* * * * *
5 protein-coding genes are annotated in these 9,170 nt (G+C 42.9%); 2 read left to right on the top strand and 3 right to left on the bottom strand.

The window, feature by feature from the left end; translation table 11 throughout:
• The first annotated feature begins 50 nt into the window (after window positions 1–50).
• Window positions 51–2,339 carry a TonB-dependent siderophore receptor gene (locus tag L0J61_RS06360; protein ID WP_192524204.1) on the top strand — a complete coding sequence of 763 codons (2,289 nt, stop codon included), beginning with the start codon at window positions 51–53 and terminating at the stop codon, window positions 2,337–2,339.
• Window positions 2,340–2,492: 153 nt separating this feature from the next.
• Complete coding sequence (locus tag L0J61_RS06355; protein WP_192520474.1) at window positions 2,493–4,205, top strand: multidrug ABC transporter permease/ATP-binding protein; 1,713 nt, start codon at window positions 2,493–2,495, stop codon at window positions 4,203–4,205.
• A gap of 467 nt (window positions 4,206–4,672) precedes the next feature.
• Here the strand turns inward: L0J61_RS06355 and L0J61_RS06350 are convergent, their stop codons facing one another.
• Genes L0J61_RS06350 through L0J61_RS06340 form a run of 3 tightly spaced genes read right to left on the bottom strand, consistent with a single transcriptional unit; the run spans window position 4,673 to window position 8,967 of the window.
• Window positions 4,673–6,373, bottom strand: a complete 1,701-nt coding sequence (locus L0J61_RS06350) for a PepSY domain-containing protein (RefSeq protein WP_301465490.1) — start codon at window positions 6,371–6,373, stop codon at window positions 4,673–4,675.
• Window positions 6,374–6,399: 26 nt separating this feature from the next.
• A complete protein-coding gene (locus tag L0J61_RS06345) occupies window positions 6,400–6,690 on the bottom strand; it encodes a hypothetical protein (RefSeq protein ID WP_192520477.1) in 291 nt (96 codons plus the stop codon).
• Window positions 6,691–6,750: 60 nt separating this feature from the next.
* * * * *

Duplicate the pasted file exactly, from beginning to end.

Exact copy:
5 protein-coding genes are annotated in these 9,170 nt (G+C 42.9%); 2 read left to right on the top strand and 3 right to left on the bottom strand.

The window, feature by feature from the left end; translation table 11 throughout:
• The first annotated feature begins 50 nt into the window (after window positions 1–50).
• Window positions 51–2,339 carry a TonB-dependent siderophore receptor gene (locus tag L0J61_RS06360; protein ID WP_192524204.1) on the top strand — a complete coding sequence of 763 codons (2,289 nt, stop codon included), beginning with the start codon at window positions 51–53 and terminating at the stop codon, window positions 2,337–2,339.
• Window positions 2,340–2,492: 153 nt separating this feature from the next.
• Complete coding sequence (locus tag L0J61_RS06355; protein WP_192520474.1) at window positions 2,493–4,205, top strand: multidrug ABC transporter permease/ATP-binding protein; 1,713 nt, start codon at window positions 2,493–2,495, stop codon at window positions 4,203–4,205.
• A gap of 467 nt (window positions 4,206–4,672) precedes the next feature.
• Here the strand turns inward: L0J61_RS06355 and L0J61_RS06350 are convergent, their stop codons facing one another.
• Genes L0J61_RS06350 through L0J61_RS06340 form a run of 3 tightly spaced genes read right to left on the bottom strand, consistent with a single transcriptional unit; the run spans window position 4,673 to window position 8,967 of the window.
• Window positions 4,673–6,373, bottom strand: a complete 1,701-nt coding sequence (locus L0J61_RS06350) for a PepSY domain-containing protein (RefSeq protein WP_301465490.1) — start codon at window positions 6,371–6,373, stop codon at window positions 4,673–4,675.
• Window positions 6,374–6,399: 26 nt separating this feature from the next.
• A complete protein-coding gene (locus tag L0J61_RS06345) occupies window positions 6,400–6,690 on the bottom strand; it encodes a hypothetical protein (RefSeq protein ID WP_192520477.1) in 291 nt (96 codons plus the stop codon).
• Window positions 6,691–6,750: 60 nt separating this feature from the next.